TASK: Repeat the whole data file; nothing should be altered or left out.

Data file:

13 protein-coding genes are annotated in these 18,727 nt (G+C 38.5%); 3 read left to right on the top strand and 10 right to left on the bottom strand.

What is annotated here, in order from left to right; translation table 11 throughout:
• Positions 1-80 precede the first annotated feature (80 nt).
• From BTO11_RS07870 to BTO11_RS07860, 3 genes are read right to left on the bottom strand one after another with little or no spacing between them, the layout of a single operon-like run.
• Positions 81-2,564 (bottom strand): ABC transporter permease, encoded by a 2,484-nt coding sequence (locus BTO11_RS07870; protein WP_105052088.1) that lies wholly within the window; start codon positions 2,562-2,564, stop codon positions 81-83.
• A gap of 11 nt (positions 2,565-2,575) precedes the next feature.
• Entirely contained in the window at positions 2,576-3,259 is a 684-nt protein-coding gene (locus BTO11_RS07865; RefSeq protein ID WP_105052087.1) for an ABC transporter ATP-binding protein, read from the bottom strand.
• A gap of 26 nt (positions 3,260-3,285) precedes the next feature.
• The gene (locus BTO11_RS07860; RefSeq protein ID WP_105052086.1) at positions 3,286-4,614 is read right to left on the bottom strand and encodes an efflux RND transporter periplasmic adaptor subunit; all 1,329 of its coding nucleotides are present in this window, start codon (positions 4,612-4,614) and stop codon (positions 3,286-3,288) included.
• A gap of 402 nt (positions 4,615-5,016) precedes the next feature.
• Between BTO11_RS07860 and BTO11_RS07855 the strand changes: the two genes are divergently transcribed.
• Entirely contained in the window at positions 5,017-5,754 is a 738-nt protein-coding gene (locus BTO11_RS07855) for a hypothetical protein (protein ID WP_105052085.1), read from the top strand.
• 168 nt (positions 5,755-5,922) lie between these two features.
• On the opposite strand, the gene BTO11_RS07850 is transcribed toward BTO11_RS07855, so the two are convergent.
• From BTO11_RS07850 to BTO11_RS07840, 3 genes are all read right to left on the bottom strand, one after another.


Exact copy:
13 protein-coding genes are annotated in these 18,727 nt (G+C 38.5%); 3 read left to right on the top strand and 10 right to left on the bottom strand.

What is annotated here, in order from left to right; translation table 11 throughout:
• Positions 1-80 precede the first annotated feature (80 nt).
• From BTO11_RS07870 to BTO11_RS07860, 3 genes are read right to left on the bottom strand one after another with little or no spacing between them, the layout of a single operon-like run.
• Positions 81-2,564 (bottom strand): ABC transporter permease, encoded by a 2,484-nt coding sequence (locus BTO11_RS07870; protein WP_105052088.1) that lies wholly within the window; start codon positions 2,562-2,564, stop codon positions 81-83.
• A gap of 11 nt (positions 2,565-2,575) precedes the next feature.
• Entirely contained in the window at positions 2,576-3,259 is a 684-nt protein-coding gene (locus BTO11_RS07865; RefSeq protein ID WP_105052087.1) for an ABC transporter ATP-binding protein, read from the bottom strand.
• A gap of 26 nt (positions 3,260-3,285) precedes the next feature.
• The gene (locus BTO11_RS07860; RefSeq protein ID WP_105052086.1) at positions 3,286-4,614 is read right to left on the bottom strand and encodes an efflux RND transporter periplasmic adaptor subunit; all 1,329 of its coding nucleotides are present in this window, start codon (positions 4,612-4,614) and stop codon (positions 3,286-3,288) included.
• A gap of 402 nt (positions 4,615-5,016) precedes the next feature.
• Between BTO11_RS07860 and BTO11_RS07855 the strand changes: the two genes are divergently transcribed.
• Entirely contained in the window at positions 5,017-5,754 is a 738-nt protein-coding gene (locus BTO11_RS07855) for a hypothetical protein (protein ID WP_105052085.1), read from the top strand.
• 168 nt (positions 5,755-5,922) lie between these two features.
• On the opposite strand, the gene BTO11_RS07850 is transcribed toward BTO11_RS07855, so the two are convergent.
• From BTO11_RS07850 to BTO11_RS07840, 3 genes are all read right to left on the bottom strand, one after another.